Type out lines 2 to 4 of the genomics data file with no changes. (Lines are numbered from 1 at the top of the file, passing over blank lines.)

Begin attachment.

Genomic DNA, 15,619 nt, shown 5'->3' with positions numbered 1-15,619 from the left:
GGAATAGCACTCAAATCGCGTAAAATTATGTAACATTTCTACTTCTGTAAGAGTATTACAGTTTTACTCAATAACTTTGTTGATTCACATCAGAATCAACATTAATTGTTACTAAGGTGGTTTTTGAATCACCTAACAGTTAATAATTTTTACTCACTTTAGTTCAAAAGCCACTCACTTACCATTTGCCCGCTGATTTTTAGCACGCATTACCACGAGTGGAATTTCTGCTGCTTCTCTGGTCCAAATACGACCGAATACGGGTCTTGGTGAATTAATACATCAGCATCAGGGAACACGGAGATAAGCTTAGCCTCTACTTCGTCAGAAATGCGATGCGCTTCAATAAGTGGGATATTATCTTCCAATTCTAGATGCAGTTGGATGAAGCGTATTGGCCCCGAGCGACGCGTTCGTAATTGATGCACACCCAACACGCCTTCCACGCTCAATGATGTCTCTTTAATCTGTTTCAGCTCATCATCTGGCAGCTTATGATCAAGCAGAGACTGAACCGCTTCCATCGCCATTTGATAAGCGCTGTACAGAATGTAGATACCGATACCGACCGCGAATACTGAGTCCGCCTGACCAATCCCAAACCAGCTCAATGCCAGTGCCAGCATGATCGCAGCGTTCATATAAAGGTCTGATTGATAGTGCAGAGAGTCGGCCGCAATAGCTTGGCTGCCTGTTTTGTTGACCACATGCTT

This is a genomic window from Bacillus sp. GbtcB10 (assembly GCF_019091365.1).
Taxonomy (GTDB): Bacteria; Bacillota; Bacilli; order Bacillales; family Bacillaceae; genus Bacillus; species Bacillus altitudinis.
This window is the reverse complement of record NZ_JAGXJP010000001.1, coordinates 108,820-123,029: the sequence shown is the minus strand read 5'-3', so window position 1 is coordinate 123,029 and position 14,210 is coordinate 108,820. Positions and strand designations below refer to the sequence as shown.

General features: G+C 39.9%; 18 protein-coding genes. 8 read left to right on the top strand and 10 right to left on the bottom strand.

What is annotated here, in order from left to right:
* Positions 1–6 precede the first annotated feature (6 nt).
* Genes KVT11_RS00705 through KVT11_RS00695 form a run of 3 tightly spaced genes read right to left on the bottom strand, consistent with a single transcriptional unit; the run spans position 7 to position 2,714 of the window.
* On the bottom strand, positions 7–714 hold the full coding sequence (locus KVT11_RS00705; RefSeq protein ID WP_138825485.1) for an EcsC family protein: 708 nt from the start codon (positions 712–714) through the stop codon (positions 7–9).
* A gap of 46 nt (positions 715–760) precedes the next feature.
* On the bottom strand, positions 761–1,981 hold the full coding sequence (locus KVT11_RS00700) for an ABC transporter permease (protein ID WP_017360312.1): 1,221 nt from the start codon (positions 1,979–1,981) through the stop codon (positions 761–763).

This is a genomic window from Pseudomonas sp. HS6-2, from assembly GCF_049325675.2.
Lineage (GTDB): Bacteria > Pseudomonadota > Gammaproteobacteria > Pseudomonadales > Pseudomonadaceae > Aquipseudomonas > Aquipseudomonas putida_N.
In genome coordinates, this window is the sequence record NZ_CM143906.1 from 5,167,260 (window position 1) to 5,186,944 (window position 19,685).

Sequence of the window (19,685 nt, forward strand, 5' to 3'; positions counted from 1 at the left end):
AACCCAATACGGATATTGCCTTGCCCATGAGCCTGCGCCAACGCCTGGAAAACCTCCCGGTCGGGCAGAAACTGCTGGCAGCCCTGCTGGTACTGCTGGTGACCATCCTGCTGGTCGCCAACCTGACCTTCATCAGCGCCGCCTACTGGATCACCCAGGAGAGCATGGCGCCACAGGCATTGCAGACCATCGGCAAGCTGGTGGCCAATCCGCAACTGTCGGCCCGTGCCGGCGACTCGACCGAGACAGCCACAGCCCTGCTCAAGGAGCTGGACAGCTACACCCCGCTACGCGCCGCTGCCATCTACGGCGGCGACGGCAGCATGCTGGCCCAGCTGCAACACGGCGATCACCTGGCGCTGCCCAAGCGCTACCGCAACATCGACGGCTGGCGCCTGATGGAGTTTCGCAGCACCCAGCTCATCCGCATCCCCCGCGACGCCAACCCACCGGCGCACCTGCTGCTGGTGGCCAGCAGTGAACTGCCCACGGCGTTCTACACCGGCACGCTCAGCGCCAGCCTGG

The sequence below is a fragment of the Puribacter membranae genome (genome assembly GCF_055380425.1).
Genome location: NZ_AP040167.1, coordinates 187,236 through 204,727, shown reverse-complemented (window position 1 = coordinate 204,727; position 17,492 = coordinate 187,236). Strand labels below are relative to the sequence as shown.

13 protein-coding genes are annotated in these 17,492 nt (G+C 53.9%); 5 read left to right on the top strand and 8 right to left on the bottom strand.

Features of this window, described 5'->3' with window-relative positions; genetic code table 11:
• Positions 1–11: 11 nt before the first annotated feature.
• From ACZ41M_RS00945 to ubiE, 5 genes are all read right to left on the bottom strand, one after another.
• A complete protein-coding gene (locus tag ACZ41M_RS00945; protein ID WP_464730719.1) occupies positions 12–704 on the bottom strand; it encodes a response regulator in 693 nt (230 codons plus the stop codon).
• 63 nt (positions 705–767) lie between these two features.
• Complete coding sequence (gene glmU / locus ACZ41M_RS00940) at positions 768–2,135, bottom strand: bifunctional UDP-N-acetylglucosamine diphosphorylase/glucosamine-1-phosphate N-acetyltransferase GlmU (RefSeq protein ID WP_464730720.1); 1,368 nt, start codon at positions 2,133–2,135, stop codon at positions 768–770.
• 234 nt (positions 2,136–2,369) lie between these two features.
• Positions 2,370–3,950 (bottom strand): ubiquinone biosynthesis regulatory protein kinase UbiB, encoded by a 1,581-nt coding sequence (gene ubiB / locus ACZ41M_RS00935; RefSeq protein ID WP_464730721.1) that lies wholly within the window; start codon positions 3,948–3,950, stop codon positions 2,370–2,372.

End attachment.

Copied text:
GGAATAGCACTCAAATCGCGTAAAATTATGTAACATTTCTACTTCTGTAAGAGTATTACAGTTTTACTCAATAACTTTGTTGATTCACATCAGAATCAACATTAATTGTTACTAAGGTGGTTTTTGAATCACCTAACAGTTAATAATTTTTACTCACTTTAGTTCAAAAGCCACTCACTTACCATTTGCCCGCTGATTTTTAGCACGCATTACCACGAGTGGAATTTCTGCTGCTTCTCTGGTCCAAATACGACCGAATACGGGTCTTGGTGAATTAATACATCAGCATCAGGGAACACGGAGATAAGCTTAGCCTCTACTTCGTCAGAAATGCGATGCGCTTCAATAAGTGGGATATTATCTTCCAATTCTAGATGCAGTTGGATGAAGCGTATTGGCCCCGAGCGACGCGTTCGTAATTGATGCACACCCAACACGCCTTCCACGCTCAATGATGTCTCTTTAATCTGTTTCAGCTCATCATCTGGCAGCTTATGATCAAGCAGAGACTGAACCGCTTCCATCGCCATTTGATAAGCGCTGTACAGAATGTAGATACCGATACCGACCGCGAATACTGAGTCCGCCTGACCAATCCCAAACCAGCTCAATGCCAGTGCCAGCATGATCGCAGCGTTCATATAAAGGTCTGATTGATAGTGCAGAGAGTCGGCCGCAATAGCTTGGCTGCCTGTTTTGTTGACCACATGCTT

This is a genomic window from Bacillus sp. GbtcB10 (assembly GCF_019091365.1).
Taxonomy (GTDB): Bacteria; Bacillota; Bacilli; order Bacillales; family Bacillaceae; genus Bacillus; species Bacillus altitudinis.